Recall for men… Uplifting the boy child
Over the years, a lot of emphasis has been put on the girl child to ensure that her rights are protected against violence, access to education, empowerment and other issues. While these efforts have bought about positive change and a paradigm shift on how the girl child issues are handled, the boy child has subconsciously been forgotten in the midst of it all.
While the girl child is enjoying her freedom and coming out of her shell, the boy is fighting to be treated better. Though the expectations placed on him are huge, the society does less to support and ensure that, indeed, the boy child not only performs, but also surpasses the set societal standards.
In a bid to help young men actualize their dream, Yetunde Bernard hosted the Recall For Men Conference last year with about a thousand participants. Targeted at men between the ages of 21-35, the one-day conference aimed at providing the African man living in today’s urbane, competitive and demanding society with insights and practical tools to enable him meet his evolving world with intention, clarity and a deep sense of tenacity.
Following the success recorded with the maiden edition, the conference returned last Saturday at the Landmark Events Centre, Victoria Island, Lagos. Held under the theme Maximize your hustle, the session had the likes of Bizzle Osikoya, the co-founder of The Plug Entertainment, Jorge Maciel, Mozambican entrepreneur, who runs Intel Trucking & Logistics, actor Richard Mofe Damijo and broadcaster Olisa Adibua as resource persons.
It was an opportunity for young boys to be mentored by these successful men, who shared their experiences and challenges on their way to success. The event also featured masterclasses designed to help young men connect, interact and set measurable goals in wealth creation.
These masterclasses focus on identifying engagement platforms as well as critical insight about how to excel in certain industries analytical knowledge will be disseminated to encourage boldness of conception and execution while monetising skills, talents or ideas and creating productivity platforms.
Speaking on the vision for the initiative, Yetunde Bernard, who is passionate about helping young men actualise their dreams, said, “When you have a vision sometimes, people don’t see it. But that’s okay, they don’t have to see it; it’s for you to keep pushing and they will believe anyway because it’s needed. There’s a challenge here; we’ve just been tilting towards doing things for certain people and not doing for the other group of people. So, what’s happening is that, especially in the African environment, our men don’t really have anywhere to get practical information on being a man in today’s world. Of course, the dynamics are completely different; this is the digital age. Generally, the African man grows up entitled; he’s just told, ‘you are the head of the family,’ that’s it. Getting older, he just realises doesn’t know what it means to be head. He just knows that everybody is asking him to provide, yet, nobody is telling him ‘this is how to do it.”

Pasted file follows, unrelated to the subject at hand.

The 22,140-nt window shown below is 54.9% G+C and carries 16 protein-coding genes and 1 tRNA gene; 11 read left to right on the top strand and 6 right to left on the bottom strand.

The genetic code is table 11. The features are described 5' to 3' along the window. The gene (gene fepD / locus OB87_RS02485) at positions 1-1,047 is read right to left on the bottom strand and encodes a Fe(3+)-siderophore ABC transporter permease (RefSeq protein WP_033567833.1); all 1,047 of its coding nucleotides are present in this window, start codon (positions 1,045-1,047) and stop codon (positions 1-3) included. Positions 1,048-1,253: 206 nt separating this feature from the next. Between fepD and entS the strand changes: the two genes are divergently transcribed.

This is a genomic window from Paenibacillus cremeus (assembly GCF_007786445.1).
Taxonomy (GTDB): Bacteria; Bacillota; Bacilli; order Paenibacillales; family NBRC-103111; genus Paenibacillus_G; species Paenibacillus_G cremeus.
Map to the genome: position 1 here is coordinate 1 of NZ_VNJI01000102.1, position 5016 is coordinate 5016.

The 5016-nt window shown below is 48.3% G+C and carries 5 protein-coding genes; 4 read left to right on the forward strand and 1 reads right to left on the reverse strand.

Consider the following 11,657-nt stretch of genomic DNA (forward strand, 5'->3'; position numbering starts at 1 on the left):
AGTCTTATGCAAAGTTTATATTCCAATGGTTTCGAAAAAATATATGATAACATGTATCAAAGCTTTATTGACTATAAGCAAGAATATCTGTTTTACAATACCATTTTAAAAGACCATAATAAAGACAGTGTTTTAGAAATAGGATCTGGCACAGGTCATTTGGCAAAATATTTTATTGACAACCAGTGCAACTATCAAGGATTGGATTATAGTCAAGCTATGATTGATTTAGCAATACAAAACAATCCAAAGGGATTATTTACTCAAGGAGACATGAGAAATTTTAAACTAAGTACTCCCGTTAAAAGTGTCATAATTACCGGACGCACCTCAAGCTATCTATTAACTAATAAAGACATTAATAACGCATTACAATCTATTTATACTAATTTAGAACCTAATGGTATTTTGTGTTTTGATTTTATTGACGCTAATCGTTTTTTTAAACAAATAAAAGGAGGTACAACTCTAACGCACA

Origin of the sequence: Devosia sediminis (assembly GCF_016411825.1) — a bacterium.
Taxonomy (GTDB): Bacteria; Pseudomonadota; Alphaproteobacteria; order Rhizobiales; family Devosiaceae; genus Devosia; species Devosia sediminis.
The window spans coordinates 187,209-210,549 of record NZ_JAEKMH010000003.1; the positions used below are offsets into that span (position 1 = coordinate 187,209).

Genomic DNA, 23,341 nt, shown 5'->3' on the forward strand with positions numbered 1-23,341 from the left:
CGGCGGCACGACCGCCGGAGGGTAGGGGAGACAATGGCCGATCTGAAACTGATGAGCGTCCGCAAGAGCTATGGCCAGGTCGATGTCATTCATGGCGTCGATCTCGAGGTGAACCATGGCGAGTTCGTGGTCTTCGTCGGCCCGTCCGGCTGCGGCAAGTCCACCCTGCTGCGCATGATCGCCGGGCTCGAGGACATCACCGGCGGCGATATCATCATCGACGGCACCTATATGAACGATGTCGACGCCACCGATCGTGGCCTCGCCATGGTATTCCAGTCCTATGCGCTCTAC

She continued: “If you look at the girls, from when they are young, they’ve stated telling them, ‘go to the kitchen, do this, do that…’ They are used to taking instructions, they are used to understanding; they understand their roles. Meanwhile, the boy is just left to run random and they say, ‘boys will be boys.’ You just leave him, the later you complain, ‘he didn’t do this, he didn’t do that.”
Bernard observed that, “We have so many issues in the society today; men cannot deal with successful women and so many things. What they are really after is, ‘let me have money.’ The society has made them to believe that if you don’t have money, you are nobody. So, we need to put things together for this group of people to understand that it’s not enough to keep pushing and pushing without support. Usually, men don’t talk; even the ones that are successful are not saying anything; they are just going on their own. So, you stumble on success. What we are trying to do with this initiative it to get men that are successful to speak with these boys; it’s a movement for men by men.”
On the reception for the initiative so far, she said, “It’s been great; last year we had almost a thousand people. Over the course of the year, we hold other masterclasses; we have different brands working with us. So, we are putting things together to teach them in a controlled environment; men want to do things at their pace.”
Unlike the last edition, which was all about the conference and masterclasses, this year is entirely different.“We’ve created a training and funding programme for them online. So, apart from our offline platform, we are moving online so that many people will be able to access it. This is an African intervention; we want people from outside Nigeria to be part of this. We have a lot of brands partnering with us on this to give grants to these people to start businesses. It’s a grant, so, they don’t need to pay back, but you have to take certain courses. Of course, there will be a process of selection and all the parameters will be there,” she said.
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